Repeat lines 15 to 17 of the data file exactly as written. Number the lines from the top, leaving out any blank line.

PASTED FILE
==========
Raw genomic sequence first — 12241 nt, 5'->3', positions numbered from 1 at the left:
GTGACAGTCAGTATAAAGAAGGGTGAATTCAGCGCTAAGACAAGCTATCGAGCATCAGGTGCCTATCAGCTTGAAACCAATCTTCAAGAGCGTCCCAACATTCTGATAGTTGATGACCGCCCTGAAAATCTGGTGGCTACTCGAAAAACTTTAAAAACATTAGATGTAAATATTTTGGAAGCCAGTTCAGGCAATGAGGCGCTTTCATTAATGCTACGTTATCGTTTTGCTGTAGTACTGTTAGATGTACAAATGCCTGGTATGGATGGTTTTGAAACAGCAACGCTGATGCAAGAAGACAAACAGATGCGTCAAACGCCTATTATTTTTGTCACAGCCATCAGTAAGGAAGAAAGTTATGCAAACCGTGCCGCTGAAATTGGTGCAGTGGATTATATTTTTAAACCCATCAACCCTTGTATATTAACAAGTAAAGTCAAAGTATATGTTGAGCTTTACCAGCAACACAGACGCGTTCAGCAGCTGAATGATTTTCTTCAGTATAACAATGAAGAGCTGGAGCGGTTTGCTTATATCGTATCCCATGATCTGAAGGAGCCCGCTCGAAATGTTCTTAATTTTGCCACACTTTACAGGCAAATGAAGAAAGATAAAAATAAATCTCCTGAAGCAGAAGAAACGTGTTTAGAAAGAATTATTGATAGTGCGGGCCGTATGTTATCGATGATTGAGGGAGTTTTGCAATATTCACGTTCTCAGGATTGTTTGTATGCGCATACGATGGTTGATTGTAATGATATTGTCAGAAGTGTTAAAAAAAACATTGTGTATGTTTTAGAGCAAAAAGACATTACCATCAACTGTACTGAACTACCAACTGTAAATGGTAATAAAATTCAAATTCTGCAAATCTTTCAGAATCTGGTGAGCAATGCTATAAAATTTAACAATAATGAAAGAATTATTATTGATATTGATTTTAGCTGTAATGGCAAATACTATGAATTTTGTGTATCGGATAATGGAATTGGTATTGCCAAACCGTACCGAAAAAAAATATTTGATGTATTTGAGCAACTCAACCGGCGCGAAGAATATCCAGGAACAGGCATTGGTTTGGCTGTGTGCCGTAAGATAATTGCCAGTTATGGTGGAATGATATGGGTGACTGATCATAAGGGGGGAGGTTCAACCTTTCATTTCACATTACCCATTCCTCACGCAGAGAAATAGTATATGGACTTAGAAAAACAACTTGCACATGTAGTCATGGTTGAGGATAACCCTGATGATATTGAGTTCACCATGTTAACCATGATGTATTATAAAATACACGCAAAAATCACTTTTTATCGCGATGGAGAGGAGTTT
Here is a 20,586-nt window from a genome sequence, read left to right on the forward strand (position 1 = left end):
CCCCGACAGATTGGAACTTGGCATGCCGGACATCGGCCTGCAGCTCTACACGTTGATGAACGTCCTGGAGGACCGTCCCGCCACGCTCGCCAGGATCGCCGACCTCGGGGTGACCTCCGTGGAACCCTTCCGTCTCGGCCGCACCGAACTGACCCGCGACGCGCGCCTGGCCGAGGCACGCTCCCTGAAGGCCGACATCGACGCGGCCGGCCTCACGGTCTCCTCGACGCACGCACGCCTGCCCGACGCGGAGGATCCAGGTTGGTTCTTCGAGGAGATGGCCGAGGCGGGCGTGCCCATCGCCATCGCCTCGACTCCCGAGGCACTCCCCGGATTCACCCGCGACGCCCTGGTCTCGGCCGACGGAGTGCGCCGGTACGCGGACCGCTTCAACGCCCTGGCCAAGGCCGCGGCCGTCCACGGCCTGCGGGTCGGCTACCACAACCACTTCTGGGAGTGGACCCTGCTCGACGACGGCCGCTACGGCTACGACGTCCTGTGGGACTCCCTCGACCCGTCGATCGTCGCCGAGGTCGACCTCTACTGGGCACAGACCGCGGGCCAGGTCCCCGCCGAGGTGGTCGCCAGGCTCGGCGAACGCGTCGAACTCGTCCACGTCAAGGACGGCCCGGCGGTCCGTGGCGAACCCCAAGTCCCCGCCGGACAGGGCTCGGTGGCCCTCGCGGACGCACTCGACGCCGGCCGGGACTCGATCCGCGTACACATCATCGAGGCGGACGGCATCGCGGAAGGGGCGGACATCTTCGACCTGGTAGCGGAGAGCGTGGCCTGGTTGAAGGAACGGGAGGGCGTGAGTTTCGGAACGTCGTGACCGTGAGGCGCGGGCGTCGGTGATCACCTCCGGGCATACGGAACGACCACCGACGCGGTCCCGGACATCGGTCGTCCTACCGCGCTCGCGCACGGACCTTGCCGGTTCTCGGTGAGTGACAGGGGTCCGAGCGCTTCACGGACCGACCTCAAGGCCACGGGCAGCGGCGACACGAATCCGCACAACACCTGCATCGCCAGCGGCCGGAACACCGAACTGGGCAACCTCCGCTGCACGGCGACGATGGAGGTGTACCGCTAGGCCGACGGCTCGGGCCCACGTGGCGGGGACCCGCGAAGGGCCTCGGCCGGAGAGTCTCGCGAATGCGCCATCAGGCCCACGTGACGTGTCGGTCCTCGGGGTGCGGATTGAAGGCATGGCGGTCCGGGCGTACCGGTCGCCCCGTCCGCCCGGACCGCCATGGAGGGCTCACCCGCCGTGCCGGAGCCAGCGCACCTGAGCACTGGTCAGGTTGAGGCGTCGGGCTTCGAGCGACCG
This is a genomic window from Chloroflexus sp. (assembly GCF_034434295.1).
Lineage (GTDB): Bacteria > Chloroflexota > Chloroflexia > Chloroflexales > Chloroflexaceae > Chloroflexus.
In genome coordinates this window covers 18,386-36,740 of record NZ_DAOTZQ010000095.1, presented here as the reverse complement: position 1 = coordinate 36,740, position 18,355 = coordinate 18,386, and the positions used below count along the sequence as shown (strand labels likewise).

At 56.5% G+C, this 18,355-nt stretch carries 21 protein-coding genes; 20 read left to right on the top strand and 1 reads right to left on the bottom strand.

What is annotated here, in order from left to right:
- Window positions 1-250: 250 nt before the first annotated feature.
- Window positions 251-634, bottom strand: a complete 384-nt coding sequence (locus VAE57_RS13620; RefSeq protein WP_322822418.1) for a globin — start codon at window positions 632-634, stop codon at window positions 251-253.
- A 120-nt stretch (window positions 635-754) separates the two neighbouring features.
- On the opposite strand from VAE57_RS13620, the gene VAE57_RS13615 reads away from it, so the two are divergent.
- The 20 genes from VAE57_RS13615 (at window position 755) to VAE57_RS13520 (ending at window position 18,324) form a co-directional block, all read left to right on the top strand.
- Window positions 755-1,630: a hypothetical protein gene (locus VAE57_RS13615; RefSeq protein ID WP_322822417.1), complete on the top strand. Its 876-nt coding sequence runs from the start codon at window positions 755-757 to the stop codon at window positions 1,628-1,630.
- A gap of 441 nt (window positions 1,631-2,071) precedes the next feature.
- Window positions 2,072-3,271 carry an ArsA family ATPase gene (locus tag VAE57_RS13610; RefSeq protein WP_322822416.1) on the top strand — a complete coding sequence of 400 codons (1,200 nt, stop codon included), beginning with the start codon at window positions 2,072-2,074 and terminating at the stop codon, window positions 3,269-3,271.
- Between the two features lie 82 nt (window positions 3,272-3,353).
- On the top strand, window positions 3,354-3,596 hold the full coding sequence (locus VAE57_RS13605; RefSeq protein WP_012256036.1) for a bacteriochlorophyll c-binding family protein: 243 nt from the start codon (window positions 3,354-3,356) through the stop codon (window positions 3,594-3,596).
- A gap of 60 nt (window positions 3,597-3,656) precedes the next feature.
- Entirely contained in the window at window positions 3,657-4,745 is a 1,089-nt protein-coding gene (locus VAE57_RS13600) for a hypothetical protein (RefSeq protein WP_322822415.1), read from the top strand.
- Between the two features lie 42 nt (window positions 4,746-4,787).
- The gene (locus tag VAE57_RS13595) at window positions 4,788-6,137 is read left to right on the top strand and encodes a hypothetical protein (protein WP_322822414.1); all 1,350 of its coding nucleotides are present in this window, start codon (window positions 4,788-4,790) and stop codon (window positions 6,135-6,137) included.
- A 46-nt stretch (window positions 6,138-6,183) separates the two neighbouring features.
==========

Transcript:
- Window positions 755-1,630: a hypothetical protein gene (locus VAE57_RS13615; RefSeq protein ID WP_322822417.1), complete on the top strand. Its 876-nt coding sequence runs from the start codon at window positions 755-757 to the stop codon at window positions 1,628-1,630.
- A gap of 441 nt (window positions 1,631-2,071) precedes the next feature.
- Window positions 2,072-3,271 carry an ArsA family ATPase gene (locus tag VAE57_RS13610; RefSeq protein WP_322822416.1) on the top strand — a complete coding sequence of 400 codons (1,200 nt, stop codon included), beginning with the start codon at window positions 2,072-2,074 and terminating at the stop codon, window positions 3,269-3,271.